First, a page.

Originality

The paper was the product of an original research project that examined the ideology of localism and the challenges brought by localism to the pan-democratic camp to reflect on the implications for the democratization process.

Details

Asian Education and Development Studies, vol. 9 no. 4
Type: Research Article
ISSN: 2046-3162

Keywords

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Article
Publication date: 19 October 2020

Alice Y.C. Te

This article examines the complexity and dynamics of Hong Kong students' choice to pursue undergraduate education in Mainland China under the context of “one country, two systems.”

Abstract

Purpose

This article examines the complexity and dynamics of Hong Kong students' choice to pursue undergraduate education in Mainland China under the context of “one country, two systems.”

Design/methodology/approach

This study mainly draws on primary data from in-depth interviews of 51 Hong Kong students studying in Mainland universities. Qualitative approach of inquiry is adopted to probe into the underlying reasons and processes undergone during the educational choice.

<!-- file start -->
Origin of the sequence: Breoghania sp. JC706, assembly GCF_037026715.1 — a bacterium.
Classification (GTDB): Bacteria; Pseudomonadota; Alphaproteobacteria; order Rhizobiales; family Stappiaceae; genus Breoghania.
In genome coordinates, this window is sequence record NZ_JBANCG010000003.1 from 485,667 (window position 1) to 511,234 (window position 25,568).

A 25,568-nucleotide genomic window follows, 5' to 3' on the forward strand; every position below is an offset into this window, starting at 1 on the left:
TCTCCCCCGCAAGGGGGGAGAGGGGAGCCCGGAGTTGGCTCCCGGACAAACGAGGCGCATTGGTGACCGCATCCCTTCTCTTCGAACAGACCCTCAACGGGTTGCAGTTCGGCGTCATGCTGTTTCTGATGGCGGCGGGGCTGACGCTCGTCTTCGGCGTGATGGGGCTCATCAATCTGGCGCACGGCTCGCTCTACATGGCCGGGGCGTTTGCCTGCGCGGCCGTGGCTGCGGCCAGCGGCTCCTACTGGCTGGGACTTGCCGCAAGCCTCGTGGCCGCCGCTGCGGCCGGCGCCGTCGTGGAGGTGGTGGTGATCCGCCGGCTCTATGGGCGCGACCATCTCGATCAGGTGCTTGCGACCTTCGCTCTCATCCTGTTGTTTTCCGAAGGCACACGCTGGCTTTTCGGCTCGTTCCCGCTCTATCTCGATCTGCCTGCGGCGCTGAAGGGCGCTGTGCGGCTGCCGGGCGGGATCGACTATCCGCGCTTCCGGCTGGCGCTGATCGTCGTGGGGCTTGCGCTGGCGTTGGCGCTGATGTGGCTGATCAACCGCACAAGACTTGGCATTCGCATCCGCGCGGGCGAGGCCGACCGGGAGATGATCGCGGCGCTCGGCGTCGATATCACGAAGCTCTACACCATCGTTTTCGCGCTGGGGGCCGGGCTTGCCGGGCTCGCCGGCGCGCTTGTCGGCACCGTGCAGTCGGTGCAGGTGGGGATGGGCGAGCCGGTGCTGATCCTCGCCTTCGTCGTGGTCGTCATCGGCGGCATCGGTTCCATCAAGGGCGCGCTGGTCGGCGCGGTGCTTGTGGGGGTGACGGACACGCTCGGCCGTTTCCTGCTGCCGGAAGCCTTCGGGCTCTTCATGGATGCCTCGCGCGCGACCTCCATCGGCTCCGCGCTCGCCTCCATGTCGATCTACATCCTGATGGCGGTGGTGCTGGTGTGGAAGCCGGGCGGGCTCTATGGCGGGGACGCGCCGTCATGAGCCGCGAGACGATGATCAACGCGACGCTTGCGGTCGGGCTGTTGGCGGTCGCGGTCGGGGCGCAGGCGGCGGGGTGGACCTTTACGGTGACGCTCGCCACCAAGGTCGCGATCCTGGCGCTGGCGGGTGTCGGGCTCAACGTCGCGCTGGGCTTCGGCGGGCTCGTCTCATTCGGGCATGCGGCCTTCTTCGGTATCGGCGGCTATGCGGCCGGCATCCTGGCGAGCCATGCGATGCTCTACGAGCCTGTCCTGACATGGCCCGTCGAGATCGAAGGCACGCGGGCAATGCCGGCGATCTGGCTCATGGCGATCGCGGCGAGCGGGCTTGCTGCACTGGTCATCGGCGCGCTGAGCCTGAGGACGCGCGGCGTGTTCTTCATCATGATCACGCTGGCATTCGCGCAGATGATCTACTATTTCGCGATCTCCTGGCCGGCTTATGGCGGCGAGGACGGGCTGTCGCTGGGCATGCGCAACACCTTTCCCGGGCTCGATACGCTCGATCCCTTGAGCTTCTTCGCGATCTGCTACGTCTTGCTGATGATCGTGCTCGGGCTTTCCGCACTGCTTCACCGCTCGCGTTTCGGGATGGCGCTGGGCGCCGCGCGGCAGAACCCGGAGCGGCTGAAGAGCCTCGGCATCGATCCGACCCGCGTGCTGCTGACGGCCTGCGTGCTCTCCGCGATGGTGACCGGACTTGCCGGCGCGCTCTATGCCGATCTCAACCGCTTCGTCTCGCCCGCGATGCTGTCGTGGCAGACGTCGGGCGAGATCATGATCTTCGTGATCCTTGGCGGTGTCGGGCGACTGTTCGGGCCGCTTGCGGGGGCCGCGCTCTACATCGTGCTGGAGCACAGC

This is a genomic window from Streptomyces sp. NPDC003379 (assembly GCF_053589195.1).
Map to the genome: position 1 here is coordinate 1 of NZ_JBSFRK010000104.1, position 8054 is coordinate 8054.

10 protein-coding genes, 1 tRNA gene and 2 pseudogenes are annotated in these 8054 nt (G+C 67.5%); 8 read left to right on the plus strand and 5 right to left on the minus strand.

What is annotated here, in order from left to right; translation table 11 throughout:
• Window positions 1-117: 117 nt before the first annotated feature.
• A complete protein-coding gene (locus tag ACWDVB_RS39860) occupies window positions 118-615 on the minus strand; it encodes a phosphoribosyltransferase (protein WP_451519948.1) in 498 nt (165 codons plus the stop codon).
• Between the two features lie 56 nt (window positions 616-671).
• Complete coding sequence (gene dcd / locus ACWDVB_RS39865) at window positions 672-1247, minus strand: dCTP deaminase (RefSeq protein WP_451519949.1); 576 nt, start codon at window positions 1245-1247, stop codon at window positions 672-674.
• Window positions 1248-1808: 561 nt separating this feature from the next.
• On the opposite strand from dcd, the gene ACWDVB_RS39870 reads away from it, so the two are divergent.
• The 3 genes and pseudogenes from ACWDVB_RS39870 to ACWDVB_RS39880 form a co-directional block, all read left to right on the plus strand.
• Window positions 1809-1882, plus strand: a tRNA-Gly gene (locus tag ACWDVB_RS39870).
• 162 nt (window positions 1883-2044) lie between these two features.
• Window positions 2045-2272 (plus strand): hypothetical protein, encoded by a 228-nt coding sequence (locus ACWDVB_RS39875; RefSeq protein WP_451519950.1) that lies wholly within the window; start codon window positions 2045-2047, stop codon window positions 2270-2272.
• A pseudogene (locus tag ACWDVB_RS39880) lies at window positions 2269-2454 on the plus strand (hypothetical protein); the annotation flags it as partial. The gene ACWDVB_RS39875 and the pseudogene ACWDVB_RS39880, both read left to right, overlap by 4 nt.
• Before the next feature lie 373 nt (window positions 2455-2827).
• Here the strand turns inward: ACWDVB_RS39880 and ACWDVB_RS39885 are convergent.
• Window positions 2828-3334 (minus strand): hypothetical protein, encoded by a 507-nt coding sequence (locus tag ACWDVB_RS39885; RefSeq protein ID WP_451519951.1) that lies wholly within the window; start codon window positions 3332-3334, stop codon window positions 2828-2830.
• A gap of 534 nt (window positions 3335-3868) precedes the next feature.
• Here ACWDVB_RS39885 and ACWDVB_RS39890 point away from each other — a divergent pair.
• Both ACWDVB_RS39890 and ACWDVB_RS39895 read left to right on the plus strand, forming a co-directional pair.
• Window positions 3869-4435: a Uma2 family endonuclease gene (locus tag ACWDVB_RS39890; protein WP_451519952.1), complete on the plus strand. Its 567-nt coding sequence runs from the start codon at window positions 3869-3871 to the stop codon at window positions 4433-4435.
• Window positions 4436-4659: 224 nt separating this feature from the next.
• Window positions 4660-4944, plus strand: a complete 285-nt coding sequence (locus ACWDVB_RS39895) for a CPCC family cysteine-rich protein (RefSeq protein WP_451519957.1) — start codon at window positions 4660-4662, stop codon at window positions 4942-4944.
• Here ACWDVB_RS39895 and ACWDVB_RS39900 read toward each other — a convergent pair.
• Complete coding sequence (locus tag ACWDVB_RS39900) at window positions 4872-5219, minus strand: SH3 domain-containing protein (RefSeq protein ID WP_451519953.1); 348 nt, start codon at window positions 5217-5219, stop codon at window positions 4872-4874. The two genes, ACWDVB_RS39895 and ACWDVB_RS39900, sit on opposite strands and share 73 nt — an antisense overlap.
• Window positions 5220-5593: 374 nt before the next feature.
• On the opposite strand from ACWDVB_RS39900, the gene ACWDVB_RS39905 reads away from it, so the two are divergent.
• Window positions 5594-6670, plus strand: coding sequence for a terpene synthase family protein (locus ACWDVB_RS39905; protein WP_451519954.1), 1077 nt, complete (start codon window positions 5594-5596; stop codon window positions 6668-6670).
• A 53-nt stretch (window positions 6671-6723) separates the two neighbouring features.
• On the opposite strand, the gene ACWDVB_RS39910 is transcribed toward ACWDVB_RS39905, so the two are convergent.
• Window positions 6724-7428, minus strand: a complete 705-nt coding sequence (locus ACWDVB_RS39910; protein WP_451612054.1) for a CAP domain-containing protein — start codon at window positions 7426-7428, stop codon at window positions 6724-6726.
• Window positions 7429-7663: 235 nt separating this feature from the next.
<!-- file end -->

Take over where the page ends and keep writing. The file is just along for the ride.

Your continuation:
Findings

Academic factors push Hong Kong students away from local universities due to the failure of getting admissions in preferred programs or universities, and pull them toward Mainland universities due to attractions of specific universities and programs. During three phases of decision-making process, different influencing factors have conditioned three orientations: pragmatists enrolled in their aspired programs as the first choice, achievers utilized a fast-track path to enter elite universities and underachievers treated such study opportunity as a last resort for a degree.

Originality/value